Colorado State University Center for Literary Publishing

Nonfiction

Caesura: Essays

Aug, 10 2018 | no responses

This is a book that wrestles with the expansive ideas of life and death as much as it chronicles the multitude of quotidian details we regularly encounter.

Rants from the Hill

Aug, 10 2018 | no responses

Rants from the Hill, Michael P. Branch’s collection of humorous, sly essays is easy to underestimate.

Ode to Orange

Jul, 24 2018 | no responses

Photo by theilr Tonight, with the rain, the streetlight has turned my bedroom window bright orange, translucent—that kind of toxic phosphorescence found in creeks near strip mines—and of course it makes me think of Kenova, westernmost West Virginia, the bright orange banks of the Big Sandy and the Ohio, lit up with Ashland Oil and […]

Silent Impacts

Apr, 27 2018 | no responses

I am keenly aware that I look suspicious—a woman wearing a Tyvek moonsuit and waders, juggling a stack of steel posts, fuchsia survey tape, and a rubber mallet. Pickup truck drivers give me you’re-not-from-around-here looks; so do occasional leisure boaters, who I hope to Jesus are not eating any fish from this river. The Bainbrydge River is sluggish, a sulfury, over-hard-boiled-egg green. My steel gauges suck right down into its bottom.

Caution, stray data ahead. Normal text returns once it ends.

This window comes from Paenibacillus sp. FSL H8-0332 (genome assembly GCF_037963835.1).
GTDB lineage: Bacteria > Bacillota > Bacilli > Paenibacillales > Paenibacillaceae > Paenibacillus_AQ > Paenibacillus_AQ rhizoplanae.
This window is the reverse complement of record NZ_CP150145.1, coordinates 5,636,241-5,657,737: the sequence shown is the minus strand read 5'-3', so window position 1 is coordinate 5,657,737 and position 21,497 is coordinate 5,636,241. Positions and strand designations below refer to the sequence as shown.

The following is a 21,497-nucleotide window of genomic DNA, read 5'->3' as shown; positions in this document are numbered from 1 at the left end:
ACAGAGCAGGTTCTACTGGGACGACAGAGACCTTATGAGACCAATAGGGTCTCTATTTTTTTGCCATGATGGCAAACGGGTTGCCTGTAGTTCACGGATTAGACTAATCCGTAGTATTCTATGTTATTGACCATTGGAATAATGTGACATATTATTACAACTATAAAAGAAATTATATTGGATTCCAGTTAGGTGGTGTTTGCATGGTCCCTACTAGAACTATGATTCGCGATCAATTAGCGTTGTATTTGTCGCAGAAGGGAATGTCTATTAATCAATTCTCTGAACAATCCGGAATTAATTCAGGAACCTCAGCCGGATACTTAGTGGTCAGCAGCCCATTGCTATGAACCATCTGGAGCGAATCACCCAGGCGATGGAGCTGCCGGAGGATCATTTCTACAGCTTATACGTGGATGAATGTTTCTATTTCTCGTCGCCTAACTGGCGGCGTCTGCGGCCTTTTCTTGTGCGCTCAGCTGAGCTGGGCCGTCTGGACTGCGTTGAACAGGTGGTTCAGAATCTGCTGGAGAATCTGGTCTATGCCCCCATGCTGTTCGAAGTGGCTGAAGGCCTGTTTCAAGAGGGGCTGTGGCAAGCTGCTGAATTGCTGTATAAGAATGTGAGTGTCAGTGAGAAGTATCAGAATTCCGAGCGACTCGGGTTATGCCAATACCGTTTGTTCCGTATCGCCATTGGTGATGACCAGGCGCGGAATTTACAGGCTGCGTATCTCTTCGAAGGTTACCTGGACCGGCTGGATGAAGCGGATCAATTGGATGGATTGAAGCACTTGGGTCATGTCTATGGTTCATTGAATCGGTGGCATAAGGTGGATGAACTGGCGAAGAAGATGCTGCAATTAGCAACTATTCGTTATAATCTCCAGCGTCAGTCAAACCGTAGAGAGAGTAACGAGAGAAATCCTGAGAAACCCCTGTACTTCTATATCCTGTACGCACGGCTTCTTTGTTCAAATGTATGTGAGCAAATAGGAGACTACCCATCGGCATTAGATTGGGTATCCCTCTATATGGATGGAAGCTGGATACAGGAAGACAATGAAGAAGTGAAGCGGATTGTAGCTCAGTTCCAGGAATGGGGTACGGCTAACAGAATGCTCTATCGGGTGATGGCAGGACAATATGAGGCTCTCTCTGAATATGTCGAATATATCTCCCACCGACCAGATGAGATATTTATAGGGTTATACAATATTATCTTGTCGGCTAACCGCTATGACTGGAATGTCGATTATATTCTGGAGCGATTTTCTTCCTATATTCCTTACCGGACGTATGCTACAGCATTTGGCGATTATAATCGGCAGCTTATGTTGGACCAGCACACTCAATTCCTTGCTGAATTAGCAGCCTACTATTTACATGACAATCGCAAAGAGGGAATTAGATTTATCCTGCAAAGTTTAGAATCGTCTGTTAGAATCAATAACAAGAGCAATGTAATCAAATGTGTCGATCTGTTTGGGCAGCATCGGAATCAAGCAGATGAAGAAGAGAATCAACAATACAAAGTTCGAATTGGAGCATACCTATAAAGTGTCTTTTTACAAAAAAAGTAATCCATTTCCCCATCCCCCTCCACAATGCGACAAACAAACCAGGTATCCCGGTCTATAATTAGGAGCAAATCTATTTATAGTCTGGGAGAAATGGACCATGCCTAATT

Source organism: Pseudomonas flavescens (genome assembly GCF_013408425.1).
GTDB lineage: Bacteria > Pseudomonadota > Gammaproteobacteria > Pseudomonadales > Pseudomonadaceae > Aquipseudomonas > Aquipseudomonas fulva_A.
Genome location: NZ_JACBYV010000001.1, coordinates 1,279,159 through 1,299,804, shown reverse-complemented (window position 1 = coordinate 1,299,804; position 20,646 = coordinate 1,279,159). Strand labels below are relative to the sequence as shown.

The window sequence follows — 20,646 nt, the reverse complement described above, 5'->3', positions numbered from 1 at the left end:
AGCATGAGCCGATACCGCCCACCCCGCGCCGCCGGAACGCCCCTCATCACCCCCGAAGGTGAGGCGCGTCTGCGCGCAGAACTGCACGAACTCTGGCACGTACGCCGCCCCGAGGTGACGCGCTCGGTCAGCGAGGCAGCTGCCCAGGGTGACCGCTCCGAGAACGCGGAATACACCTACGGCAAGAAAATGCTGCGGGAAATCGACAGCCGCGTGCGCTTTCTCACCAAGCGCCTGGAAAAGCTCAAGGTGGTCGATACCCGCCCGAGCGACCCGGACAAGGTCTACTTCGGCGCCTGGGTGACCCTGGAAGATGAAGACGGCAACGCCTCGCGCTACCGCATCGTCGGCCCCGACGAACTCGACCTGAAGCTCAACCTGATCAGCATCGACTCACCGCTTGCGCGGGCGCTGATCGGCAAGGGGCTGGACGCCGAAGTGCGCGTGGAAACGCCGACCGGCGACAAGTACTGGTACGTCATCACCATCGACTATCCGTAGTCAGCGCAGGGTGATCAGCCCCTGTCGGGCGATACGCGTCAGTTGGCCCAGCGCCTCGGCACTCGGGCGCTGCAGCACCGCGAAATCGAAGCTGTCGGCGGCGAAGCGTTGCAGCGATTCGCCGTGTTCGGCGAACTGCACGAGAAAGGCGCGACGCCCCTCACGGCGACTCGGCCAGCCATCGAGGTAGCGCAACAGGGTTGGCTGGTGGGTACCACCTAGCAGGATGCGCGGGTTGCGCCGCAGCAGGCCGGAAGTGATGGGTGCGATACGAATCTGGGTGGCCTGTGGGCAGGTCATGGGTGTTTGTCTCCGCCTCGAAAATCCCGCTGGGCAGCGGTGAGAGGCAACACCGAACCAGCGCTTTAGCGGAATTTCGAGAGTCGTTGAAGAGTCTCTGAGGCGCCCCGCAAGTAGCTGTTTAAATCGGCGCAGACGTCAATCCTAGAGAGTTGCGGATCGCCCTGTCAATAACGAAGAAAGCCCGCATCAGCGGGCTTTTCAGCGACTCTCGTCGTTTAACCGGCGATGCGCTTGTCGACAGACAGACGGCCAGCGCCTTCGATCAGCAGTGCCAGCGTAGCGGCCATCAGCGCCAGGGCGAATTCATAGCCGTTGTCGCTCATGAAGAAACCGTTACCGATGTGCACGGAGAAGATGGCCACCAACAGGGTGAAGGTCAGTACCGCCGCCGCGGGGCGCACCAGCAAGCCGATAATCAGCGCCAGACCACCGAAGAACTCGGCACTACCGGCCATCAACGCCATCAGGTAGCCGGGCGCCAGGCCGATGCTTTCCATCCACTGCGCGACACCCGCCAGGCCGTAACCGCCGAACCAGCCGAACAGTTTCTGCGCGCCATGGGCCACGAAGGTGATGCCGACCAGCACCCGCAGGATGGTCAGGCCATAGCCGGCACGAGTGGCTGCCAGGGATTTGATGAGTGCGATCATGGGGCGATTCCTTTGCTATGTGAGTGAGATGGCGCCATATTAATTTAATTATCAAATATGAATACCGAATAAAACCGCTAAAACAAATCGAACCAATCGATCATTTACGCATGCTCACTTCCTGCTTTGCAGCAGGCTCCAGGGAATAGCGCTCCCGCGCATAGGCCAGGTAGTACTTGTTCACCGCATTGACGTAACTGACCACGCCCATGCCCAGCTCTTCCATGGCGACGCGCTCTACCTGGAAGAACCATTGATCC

Searching for the Duck Hole

Apr, 27 2018 | no responses

My mother started calling me about a year and a half ago. She is in her late eighties and suffers from cognitive decline, so she does not remember that we haven’t had a relationship for more than twenty-five years. Despite her memory struggles, she figured out my home number and leaves messages on it. The first one, transcribed to include her pauses, looks like poetry:

Transparent

Apr, 27 2018 | no responses

After my daughter’s birth in 2002, there were nights I sat in the rocking chair next to her crib, understanding that the world would be better if I killed myself. And her. I’d grip the arms of the chair and flex every muscle in my body to stop myself. One night, I walked into the room where her father was reading and sat on the edge of the bed beside him. I admitted I had no feelings—for him, for her, for myself—but that we could be friends; we could raise her together. We’d be fine. Our lives would be fine.

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